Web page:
Friday, December 18, 2009

Review: Power Girl #7


Power Girl #7

Writers: Justin Gray & Jimmy Palmiotti
Artist: Amanda Connor
Colors: Paul Mounts
DC
Released: December 16, 2009





Vartox the Hyper-Man was introduced into Superman comics mythology in 1974, in Superman #281, created by writer Cary Bates and artist Curt Swan. The cover of that issue by artist Nick Cardy, in which Vartox lords over a bereaved Superman as he cradles a deceased Lois Lane in his arms, has now become oddly iconic. Vartox would make minor appearances throughout the next ten years fulfilling the role of Superman "frenemy" long before the tabloid coining of that term. Since no one really dies in the DCU and the potential for a good yarn lay in the crumbled up balls of bristol board found at the bottom of any waste basket, Power Girl #7 sees the return of the Hyper-Man in all his mid-1970's glory.

Oh, and what glory it be. Vartox's leather vest and brief combo paired with thigh-high boots screams disco-funk chic, and the plethora of unfettered body hair speaks of a time before metro-sexuality and man-scaping took the man out of manhood. He is walking ego and sex, but let it be known, he, too, has a heart. He cares deeply for the people of his planet, Valeron, of whom he is charged with protecting. He  is their Superman. Vartox gives us a vision of who and what Superman could be if Kal-El of Krypton let his inner-God shine forth more and he dropped the Clark Kent shackles. Throw away those fake NHS specs, ditch the facade of clumsy farm boy oaf, slide your package into some painted-on bell-bottom slacks, grow a juicy moustache, and get down with your buddy from Valeron, Supes. Brother, now they would be "two wild and crazy guys!"

And there, right there, is what makes Power Girl such an impressive and joyous book to behold. In just seven issues, it has managed to be the comic book that reminds readers what the medium and the genre can accomplish when allowed to be absurdly whimsical, and it has completely shown up all four books in the Superman-universe. This issue, #7, leaves those books in its wake. How? What? Why? Because of freedom, my friends. Power Girl demonstrates the real beauty of having a book in which things of this nature can happen; in which a super-powered Lothario from another planet can invade Earth riding an interstellar headship on a mission of love because his home planet has suffered mass sterility at the hands of Yeti pirates who set off a contraceptive bomb in a major city. Oh no!? Oh Yes! And in order to save his people from extinction, Vartox, by a stroke of luck being the last man standing with active sperm, needs to get it on and knock boots with our mighty heroine Power Girl. (Whew!)

Can you even imagine this story taking place in Supergirl or Action Comics? Not a chance. Not while those books are mired in Manchurian Candidate-style cloak-and-dagger politics and espionage. Not while the Super-verse is consumed by convoluted continuity and a cast of characters larger than the Manhattan yellow pages. The Man of Steel, the Man of Tomorrow, why, he isn't even wearing the tights anymore. The whimsy is missing over there, so obsessed the editors and creators seem to be in grounding the world of Superman in a reality of politics and military strategy. Commander El? General Lane? General Zod? Snooze. Give me Chancellor Groovicus Mellow!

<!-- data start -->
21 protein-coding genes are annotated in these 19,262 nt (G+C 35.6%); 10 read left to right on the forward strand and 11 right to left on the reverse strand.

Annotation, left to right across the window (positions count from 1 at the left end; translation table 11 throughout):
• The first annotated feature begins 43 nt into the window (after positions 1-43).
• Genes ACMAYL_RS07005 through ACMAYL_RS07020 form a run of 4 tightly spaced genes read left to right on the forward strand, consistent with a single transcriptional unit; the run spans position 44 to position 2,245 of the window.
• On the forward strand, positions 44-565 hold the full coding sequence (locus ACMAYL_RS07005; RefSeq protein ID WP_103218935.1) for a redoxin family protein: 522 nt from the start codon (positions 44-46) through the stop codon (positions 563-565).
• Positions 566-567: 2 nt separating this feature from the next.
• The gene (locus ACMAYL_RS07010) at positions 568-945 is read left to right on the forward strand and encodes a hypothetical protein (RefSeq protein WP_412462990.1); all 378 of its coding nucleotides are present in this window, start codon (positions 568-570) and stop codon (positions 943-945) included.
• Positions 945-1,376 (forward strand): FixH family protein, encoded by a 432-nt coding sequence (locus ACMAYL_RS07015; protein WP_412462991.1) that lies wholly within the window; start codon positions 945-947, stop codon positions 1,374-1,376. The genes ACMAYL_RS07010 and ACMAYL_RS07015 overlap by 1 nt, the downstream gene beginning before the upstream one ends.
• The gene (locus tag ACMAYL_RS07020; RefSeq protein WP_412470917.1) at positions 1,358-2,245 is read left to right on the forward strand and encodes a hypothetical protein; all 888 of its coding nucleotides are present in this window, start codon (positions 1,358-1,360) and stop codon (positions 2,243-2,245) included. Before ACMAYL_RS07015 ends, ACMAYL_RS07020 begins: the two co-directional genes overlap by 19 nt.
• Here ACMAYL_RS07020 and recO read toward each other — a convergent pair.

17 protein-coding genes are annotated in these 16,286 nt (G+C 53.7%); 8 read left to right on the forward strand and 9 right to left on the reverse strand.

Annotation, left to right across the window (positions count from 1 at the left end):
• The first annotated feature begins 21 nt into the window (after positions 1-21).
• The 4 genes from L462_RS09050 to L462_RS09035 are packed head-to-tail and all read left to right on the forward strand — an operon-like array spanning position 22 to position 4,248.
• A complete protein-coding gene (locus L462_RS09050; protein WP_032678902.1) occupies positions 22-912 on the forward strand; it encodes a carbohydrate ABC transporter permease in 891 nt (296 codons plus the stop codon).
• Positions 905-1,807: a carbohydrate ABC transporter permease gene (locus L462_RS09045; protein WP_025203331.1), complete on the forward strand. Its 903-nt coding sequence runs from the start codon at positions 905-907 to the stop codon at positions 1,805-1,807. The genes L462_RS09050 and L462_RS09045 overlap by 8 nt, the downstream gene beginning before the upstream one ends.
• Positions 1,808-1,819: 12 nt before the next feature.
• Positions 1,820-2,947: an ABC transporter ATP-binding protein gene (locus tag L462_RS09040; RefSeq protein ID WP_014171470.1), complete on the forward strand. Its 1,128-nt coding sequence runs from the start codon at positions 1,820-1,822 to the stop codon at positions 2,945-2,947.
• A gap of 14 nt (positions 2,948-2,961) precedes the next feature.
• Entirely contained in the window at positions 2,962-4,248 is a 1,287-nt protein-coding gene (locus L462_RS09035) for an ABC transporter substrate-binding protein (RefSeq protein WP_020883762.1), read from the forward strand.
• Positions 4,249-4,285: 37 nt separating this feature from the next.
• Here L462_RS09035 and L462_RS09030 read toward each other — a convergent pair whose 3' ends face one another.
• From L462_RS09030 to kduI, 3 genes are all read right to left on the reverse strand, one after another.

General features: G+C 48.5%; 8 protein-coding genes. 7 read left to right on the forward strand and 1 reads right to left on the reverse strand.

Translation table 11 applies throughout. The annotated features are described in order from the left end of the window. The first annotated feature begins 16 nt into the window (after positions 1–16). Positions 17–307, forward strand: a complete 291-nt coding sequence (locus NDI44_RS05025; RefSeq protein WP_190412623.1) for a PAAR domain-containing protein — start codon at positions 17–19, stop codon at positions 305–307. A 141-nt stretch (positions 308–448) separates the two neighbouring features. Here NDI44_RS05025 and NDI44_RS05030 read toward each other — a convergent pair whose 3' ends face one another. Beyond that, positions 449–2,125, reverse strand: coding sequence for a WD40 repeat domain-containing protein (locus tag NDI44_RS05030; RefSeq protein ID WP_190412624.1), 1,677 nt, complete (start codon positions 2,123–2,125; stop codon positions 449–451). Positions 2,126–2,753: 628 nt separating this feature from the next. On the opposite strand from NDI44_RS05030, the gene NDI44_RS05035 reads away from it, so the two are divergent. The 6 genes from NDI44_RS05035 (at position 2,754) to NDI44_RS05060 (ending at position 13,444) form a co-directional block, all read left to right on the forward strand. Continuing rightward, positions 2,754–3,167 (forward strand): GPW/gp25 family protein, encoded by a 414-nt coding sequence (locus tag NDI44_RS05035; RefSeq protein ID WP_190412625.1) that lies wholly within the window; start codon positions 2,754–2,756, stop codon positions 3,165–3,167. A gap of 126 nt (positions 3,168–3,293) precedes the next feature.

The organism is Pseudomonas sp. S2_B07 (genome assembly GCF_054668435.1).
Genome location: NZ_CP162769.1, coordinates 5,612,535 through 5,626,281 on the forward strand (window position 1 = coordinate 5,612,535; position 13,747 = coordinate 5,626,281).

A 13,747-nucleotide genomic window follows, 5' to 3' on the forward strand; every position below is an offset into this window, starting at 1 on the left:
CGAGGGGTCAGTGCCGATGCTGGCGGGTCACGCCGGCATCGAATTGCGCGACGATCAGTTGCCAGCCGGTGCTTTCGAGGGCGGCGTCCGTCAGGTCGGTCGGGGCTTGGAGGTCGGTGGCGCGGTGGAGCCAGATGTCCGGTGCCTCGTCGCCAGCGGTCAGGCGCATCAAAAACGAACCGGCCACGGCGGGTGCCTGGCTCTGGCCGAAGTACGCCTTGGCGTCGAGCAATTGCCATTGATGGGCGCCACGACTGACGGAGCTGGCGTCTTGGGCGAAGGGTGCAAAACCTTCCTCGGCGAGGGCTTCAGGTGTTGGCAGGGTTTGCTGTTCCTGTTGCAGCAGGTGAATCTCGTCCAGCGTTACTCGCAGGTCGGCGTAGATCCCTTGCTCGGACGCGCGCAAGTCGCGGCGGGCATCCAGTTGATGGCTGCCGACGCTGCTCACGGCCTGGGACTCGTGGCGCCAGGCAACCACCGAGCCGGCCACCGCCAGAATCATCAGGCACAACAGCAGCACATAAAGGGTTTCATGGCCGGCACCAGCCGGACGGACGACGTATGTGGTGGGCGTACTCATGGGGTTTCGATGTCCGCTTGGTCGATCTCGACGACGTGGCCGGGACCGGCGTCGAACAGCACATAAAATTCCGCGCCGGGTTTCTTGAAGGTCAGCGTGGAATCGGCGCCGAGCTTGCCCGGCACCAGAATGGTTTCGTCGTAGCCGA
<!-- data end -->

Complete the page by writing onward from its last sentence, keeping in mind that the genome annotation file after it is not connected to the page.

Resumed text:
The issue has a propulsive quality that escalates the mayhem and hilarity with each page. The back-and-forth banter between PG and Vartox beats with a true comedic heart, and pounds out like the staccato rhythm of the best moments of Cary Grant and Katherine Hepburn. Even as they do battle with a deadly and indestructible creature, their distinct personalities are not lost nor buried under a quagmire of fight scene panels. It's refreshingly spry and agile, the issue feeling as though the pages are turning themselves. Writers Justin Gray and Jimmy Palmiotti channel the best of the Bronze Age, plying a fine layer of retro wistfulness without plodding it down with nostalgic schmaltz. They are having fun WITH these characters and these old ideas, not ridiculing them. In short, they are reveling in their own satire but without a shred of arrogance or elitism.

And how much more praise may be heaped on the shoulders of artist Amanda Connor? A paragraph summarizing her artistic powers would not be enough, and would yet, prove to verge on the ridiculously exaggerated. Rest assured, it would not be over-heated hyperbole. Her ability to express the inner workings of her characters, their thoughts and emotions, their frustration and passion, in a few wrinkled brow lines or the slight curl of a lip is astonishing. She is a director culling fine performances from her actors, who are not "Acting" on the page, but instead, behaving. They are who they are, and they listen to each other, react to what the other is saying. Connor breathes full-bloodied life into the conversations of her characters because the dialogue is happening in their faces, not just in the word balloons above their heads.

Power Girl has quietly carved out a singular and spectacular corner for itself, one seemingly undisturbed by the misguided intrusions of editors-at-large. So far, Karan Starr has been allowed to do her own thing, be her own woman, and have her own life. Will this continue? I have little faith it will. Undoubtably, soon the book will be party-crashed by Magog or Blackest Night or some such other unnecessary ancillary interlopers, and the whole thing will come tumbling down in shards of disappointment. For now, however, this is a book to cherish. The Amazing World of Power Girl, still only 20¢.
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